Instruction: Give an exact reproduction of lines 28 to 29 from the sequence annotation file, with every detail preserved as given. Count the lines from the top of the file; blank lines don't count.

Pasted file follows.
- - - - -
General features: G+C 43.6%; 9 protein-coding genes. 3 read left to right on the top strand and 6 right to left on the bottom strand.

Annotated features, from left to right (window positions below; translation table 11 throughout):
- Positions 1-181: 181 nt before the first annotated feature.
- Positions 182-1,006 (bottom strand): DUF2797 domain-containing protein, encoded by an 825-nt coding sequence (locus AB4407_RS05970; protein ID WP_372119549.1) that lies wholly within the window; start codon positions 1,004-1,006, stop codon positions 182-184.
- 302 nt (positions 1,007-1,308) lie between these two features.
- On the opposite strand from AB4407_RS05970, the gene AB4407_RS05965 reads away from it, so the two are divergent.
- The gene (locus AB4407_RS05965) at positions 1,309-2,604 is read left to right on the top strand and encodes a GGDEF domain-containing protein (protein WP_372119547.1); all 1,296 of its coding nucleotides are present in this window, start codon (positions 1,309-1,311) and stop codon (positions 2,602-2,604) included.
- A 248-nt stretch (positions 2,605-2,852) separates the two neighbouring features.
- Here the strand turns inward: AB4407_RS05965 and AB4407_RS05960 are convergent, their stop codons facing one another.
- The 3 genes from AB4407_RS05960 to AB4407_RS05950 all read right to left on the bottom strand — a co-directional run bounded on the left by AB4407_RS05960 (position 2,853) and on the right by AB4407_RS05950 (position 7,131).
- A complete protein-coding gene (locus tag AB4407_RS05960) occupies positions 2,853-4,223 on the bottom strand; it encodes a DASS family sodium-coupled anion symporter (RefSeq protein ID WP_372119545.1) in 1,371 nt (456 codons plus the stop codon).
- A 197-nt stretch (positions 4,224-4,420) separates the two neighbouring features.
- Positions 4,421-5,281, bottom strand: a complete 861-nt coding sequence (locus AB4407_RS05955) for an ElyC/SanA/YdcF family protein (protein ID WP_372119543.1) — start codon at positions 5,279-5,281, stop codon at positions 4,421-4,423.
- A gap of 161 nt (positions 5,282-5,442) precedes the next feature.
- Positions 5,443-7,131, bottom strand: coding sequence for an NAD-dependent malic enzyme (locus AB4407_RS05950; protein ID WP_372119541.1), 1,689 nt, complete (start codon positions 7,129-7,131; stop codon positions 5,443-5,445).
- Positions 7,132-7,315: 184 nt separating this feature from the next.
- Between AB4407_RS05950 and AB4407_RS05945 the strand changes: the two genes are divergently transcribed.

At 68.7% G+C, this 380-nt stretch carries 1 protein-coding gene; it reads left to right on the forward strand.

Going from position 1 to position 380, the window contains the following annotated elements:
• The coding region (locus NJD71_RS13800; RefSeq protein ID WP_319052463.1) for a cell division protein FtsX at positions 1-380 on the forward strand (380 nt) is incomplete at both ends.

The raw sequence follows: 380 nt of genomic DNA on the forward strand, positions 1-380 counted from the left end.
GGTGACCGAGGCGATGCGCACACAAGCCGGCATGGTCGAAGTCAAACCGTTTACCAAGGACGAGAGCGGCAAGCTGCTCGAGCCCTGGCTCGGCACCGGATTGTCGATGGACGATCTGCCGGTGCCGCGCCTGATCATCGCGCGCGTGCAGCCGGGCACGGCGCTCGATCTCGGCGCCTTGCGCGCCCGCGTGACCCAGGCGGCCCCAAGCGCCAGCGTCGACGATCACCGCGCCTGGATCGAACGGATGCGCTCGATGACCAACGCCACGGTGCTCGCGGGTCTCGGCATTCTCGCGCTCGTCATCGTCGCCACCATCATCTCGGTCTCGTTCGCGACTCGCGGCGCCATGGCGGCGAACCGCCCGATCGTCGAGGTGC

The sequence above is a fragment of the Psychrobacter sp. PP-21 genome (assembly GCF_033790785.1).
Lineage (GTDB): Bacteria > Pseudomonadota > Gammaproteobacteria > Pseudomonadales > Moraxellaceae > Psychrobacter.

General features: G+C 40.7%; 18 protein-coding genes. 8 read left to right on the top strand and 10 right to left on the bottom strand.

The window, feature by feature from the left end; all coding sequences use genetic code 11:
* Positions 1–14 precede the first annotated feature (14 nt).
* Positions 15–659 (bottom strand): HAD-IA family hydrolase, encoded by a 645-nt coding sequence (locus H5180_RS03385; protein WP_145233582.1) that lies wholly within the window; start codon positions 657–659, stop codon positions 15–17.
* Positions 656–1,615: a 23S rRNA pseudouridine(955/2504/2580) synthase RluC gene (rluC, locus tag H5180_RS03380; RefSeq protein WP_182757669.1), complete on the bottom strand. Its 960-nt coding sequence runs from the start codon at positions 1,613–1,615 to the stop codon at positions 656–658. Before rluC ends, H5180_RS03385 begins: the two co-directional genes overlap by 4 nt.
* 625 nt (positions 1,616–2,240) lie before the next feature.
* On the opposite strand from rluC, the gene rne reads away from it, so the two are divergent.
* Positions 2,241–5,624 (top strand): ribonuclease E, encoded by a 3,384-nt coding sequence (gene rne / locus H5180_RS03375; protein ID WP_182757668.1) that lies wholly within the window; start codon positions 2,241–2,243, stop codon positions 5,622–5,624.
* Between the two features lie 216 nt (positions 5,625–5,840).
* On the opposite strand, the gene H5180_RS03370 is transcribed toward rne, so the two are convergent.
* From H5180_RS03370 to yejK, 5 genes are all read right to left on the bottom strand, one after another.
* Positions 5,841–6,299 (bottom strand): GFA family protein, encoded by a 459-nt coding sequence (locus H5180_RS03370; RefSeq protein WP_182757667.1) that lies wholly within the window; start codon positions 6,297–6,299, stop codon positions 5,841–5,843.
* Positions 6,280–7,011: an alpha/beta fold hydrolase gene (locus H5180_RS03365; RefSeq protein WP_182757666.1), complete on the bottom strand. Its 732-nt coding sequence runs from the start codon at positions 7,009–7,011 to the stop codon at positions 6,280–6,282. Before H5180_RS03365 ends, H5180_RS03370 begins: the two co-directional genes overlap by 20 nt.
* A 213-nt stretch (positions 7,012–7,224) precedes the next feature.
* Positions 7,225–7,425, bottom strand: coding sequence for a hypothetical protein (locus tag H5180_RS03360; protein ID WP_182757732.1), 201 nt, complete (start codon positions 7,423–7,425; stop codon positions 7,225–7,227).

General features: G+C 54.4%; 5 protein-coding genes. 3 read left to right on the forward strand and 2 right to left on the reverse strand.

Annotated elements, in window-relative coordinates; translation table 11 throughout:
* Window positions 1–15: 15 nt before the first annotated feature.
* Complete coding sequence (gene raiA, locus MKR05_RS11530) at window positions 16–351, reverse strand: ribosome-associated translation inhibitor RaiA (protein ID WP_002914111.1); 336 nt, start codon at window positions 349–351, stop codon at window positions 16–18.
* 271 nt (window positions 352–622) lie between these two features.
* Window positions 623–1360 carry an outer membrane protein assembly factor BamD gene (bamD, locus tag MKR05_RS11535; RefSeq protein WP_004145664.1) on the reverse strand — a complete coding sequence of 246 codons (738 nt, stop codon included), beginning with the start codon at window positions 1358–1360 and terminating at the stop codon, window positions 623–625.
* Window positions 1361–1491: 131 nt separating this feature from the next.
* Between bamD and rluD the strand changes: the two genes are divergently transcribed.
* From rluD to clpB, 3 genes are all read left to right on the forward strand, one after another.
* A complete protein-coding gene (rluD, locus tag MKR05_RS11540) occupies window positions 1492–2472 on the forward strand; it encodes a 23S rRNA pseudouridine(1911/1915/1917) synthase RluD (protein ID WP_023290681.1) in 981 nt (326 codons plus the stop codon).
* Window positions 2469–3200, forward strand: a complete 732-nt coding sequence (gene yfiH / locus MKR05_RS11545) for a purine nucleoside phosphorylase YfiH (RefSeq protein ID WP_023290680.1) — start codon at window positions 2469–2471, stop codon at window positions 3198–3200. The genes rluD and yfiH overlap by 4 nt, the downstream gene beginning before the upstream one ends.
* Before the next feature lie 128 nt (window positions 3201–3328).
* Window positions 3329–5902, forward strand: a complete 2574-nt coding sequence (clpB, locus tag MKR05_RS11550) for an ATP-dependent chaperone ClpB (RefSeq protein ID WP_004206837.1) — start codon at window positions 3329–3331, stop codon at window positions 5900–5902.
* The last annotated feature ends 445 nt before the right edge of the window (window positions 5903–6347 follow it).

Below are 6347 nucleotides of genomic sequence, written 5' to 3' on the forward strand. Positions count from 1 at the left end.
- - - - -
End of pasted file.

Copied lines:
* Positions 15–659 (bottom strand): HAD-IA family hydrolase, encoded by a 645-nt coding sequence (locus H5180_RS03385; protein WP_145233582.1) that lies wholly within the window; start codon positions 657–659, stop codon positions 15–17.
* Positions 656–1,615: a 23S rRNA pseudouridine(955/2504/2580) synthase RluC gene (rluC, locus tag H5180_RS03380; RefSeq protein WP_182757669.1), complete on the bottom strand. Its 960-nt coding sequence runs from the start codon at positions 1,613–1,615 to the stop codon at positions 656–658. Before rluC ends, H5180_RS03385 begins: the two co-directional genes overlap by 4 nt.